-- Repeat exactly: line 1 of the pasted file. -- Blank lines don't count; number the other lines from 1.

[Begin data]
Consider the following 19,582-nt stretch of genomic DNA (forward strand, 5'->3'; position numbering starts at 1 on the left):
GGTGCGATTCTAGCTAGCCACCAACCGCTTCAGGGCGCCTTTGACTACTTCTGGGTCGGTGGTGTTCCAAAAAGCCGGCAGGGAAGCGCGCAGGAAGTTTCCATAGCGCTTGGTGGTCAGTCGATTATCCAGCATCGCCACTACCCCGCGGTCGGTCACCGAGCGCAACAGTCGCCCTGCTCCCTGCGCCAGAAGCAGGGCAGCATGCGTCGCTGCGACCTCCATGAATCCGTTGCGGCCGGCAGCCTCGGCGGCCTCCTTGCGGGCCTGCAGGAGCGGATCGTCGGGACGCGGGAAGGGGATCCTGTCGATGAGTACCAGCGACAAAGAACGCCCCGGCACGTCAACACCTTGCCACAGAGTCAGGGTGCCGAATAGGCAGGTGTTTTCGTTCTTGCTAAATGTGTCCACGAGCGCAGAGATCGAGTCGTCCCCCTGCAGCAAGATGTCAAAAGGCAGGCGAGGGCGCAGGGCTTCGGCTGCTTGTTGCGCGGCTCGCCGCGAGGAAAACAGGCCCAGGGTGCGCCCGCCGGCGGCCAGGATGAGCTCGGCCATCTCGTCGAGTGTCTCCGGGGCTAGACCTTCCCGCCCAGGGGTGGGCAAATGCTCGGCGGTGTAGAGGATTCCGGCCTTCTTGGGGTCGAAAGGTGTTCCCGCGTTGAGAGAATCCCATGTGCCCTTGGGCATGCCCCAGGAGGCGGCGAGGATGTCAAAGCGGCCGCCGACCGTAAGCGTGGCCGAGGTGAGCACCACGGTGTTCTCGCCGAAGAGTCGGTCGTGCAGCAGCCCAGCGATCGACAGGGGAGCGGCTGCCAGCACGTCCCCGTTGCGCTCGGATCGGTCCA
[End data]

Consider the following 19,582-nt stretch of genomic DNA (forward strand, 5'->3'; position numbering starts at 1 on the left):